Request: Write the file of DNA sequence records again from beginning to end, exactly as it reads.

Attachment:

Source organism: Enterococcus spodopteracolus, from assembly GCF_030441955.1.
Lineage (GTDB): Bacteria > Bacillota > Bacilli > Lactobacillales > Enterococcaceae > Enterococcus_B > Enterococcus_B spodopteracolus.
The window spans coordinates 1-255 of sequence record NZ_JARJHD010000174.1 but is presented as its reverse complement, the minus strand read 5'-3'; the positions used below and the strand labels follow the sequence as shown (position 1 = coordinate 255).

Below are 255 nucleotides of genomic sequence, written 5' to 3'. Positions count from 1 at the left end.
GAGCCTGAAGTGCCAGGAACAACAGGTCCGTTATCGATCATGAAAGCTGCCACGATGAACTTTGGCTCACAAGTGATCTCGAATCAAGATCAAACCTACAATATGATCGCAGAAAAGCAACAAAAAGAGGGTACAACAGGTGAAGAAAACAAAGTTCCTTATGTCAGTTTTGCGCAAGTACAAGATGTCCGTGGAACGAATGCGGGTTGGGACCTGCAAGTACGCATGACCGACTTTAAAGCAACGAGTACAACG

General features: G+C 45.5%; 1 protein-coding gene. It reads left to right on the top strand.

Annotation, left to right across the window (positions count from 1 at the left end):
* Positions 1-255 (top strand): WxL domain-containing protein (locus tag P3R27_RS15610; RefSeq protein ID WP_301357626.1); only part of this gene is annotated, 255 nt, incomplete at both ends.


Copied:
Source organism: Enterococcus spodopteracolus, from assembly GCF_030441955.1.
Lineage (GTDB): Bacteria > Bacillota > Bacilli > Lactobacillales > Enterococcaceae > Enterococcus_B > Enterococcus_B spodopteracolus.
The window spans coordinates 1-255 of sequence record NZ_JARJHD010000174.1 but is presented as its reverse complement, the minus strand read 5'-3'; the positions used below and the strand labels follow the sequence as shown (position 1 = coordinate 255).

Below are 255 nucleotides of genomic sequence, written 5' to 3'. Positions count from 1 at the left end.
GAGCCTGAAGTGCCAGGAACAACAGGTCCGTTATCGATCATGAAAGCTGCCACGATGAACTTTGGCTCACAAGTGATCTCGAATCAAGATCAAACCTACAATATGATCGCAGAAAAGCAACAAAAAGAGGGTACAACAGGTGAAGAAAACAAAGTTCCTTATGTCAGTTTTGCGCAAGTACAAGATGTCCGTGGAACGAATGCGGGTTGGGACCTGCAAGTACGCATGACCGACTTTAAAGCAACGAGTACAACG

General features: G+C 45.5%; 1 protein-coding gene. It reads left to right on the top strand.

Annotation, left to right across the window (positions count from 1 at the left end):
* Positions 1-255 (top strand): WxL domain-containing protein (locus tag P3R27_RS15610; RefSeq protein ID WP_301357626.1); only part of this gene is annotated, 255 nt, incomplete at both ends.